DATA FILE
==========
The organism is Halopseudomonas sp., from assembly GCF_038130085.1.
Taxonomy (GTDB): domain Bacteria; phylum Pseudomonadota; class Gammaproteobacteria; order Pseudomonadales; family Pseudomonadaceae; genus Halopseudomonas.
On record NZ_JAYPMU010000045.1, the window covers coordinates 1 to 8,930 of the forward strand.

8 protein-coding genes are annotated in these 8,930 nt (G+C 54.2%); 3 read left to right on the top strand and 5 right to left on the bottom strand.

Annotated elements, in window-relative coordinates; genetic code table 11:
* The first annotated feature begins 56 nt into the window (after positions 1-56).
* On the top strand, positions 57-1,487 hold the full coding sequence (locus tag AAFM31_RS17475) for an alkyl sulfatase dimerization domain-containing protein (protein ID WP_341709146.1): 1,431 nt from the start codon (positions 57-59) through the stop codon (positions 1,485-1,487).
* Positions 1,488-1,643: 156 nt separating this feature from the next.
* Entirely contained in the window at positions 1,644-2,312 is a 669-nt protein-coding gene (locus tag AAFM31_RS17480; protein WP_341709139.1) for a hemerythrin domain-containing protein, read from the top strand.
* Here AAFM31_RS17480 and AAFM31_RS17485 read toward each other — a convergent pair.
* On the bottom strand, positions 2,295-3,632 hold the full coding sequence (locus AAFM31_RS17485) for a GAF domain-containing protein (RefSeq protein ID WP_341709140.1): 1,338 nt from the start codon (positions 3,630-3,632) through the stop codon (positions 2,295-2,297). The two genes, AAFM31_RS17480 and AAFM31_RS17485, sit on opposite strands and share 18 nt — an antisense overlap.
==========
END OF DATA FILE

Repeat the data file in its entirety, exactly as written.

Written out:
The organism is Halopseudomonas sp., from assembly GCF_038130085.1.
Taxonomy (GTDB): domain Bacteria; phylum Pseudomonadota; class Gammaproteobacteria; order Pseudomonadales; family Pseudomonadaceae; genus Halopseudomonas.
On record NZ_JAYPMU010000045.1, the window covers coordinates 1 to 8,930 of the forward strand.

8 protein-coding genes are annotated in these 8,930 nt (G+C 54.2%); 3 read left to right on the top strand and 5 right to left on the bottom strand.

Annotated elements, in window-relative coordinates; genetic code table 11:
* The first annotated feature begins 56 nt into the window (after positions 1-56).
* On the top strand, positions 57-1,487 hold the full coding sequence (locus tag AAFM31_RS17475) for an alkyl sulfatase dimerization domain-containing protein (protein ID WP_341709146.1): 1,431 nt from the start codon (positions 57-59) through the stop codon (positions 1,485-1,487).
* Positions 1,488-1,643: 156 nt separating this feature from the next.
* Entirely contained in the window at positions 1,644-2,312 is a 669-nt protein-coding gene (locus tag AAFM31_RS17480; protein WP_341709139.1) for a hemerythrin domain-containing protein, read from the top strand.
* Here AAFM31_RS17480 and AAFM31_RS17485 read toward each other — a convergent pair.
* On the bottom strand, positions 2,295-3,632 hold the full coding sequence (locus AAFM31_RS17485) for a GAF domain-containing protein (RefSeq protein ID WP_341709140.1): 1,338 nt from the start codon (positions 3,630-3,632) through the stop codon (positions 2,295-2,297). The two genes, AAFM31_RS17480 and AAFM31_RS17485, sit on opposite strands and share 18 nt — an antisense overlap.